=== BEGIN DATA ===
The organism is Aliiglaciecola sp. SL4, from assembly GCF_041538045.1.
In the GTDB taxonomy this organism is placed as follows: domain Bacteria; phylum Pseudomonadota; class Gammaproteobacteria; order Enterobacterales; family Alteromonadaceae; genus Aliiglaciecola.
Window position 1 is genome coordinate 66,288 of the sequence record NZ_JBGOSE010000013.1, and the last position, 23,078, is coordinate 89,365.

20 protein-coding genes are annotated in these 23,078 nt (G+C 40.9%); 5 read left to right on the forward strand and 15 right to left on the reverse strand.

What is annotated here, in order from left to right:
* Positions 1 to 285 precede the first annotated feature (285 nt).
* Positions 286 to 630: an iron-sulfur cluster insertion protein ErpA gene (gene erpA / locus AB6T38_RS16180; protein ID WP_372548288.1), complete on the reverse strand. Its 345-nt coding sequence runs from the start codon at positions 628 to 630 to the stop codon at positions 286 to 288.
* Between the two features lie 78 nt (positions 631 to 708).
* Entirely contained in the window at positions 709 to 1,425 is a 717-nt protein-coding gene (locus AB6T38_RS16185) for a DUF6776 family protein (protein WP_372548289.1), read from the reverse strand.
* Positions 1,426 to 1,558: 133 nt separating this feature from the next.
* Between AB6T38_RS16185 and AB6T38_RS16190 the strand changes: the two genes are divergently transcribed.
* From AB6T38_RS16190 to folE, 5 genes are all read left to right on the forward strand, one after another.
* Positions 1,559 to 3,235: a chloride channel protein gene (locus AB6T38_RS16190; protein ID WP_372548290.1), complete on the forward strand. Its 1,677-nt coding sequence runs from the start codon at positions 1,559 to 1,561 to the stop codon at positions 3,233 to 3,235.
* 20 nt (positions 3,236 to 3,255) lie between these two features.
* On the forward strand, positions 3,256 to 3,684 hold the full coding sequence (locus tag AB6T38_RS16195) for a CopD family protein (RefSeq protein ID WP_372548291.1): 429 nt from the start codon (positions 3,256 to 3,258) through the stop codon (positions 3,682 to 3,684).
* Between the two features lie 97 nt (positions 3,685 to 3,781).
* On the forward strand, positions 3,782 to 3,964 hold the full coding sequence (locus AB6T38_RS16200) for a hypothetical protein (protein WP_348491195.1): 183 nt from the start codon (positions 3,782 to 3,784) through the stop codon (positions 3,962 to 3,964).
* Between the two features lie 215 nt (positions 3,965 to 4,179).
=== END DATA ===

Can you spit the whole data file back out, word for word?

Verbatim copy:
The organism is Aliiglaciecola sp. SL4, from assembly GCF_041538045.1.
In the GTDB taxonomy this organism is placed as follows: domain Bacteria; phylum Pseudomonadota; class Gammaproteobacteria; order Enterobacterales; family Alteromonadaceae; genus Aliiglaciecola.
Window position 1 is genome coordinate 66,288 of the sequence record NZ_JBGOSE010000013.1, and the last position, 23,078, is coordinate 89,365.

20 protein-coding genes are annotated in these 23,078 nt (G+C 40.9%); 5 read left to right on the forward strand and 15 right to left on the reverse strand.

What is annotated here, in order from left to right:
* Positions 1 to 285 precede the first annotated feature (285 nt).
* Positions 286 to 630: an iron-sulfur cluster insertion protein ErpA gene (gene erpA / locus AB6T38_RS16180; protein ID WP_372548288.1), complete on the reverse strand. Its 345-nt coding sequence runs from the start codon at positions 628 to 630 to the stop codon at positions 286 to 288.
* Between the two features lie 78 nt (positions 631 to 708).
* Entirely contained in the window at positions 709 to 1,425 is a 717-nt protein-coding gene (locus AB6T38_RS16185) for a DUF6776 family protein (protein WP_372548289.1), read from the reverse strand.
* Positions 1,426 to 1,558: 133 nt separating this feature from the next.
* Between AB6T38_RS16185 and AB6T38_RS16190 the strand changes: the two genes are divergently transcribed.
* From AB6T38_RS16190 to folE, 5 genes are all read left to right on the forward strand, one after another.
* Positions 1,559 to 3,235: a chloride channel protein gene (locus AB6T38_RS16190; protein ID WP_372548290.1), complete on the forward strand. Its 1,677-nt coding sequence runs from the start codon at positions 1,559 to 1,561 to the stop codon at positions 3,233 to 3,235.
* 20 nt (positions 3,236 to 3,255) lie between these two features.
* On the forward strand, positions 3,256 to 3,684 hold the full coding sequence (locus tag AB6T38_RS16195) for a CopD family protein (RefSeq protein ID WP_372548291.1): 429 nt from the start codon (positions 3,256 to 3,258) through the stop codon (positions 3,682 to 3,684).
* Between the two features lie 97 nt (positions 3,685 to 3,781).
* On the forward strand, positions 3,782 to 3,964 hold the full coding sequence (locus AB6T38_RS16200) for a hypothetical protein (protein WP_348491195.1): 183 nt from the start codon (positions 3,782 to 3,784) through the stop codon (positions 3,962 to 3,964).
* Between the two features lie 215 nt (positions 3,965 to 4,179).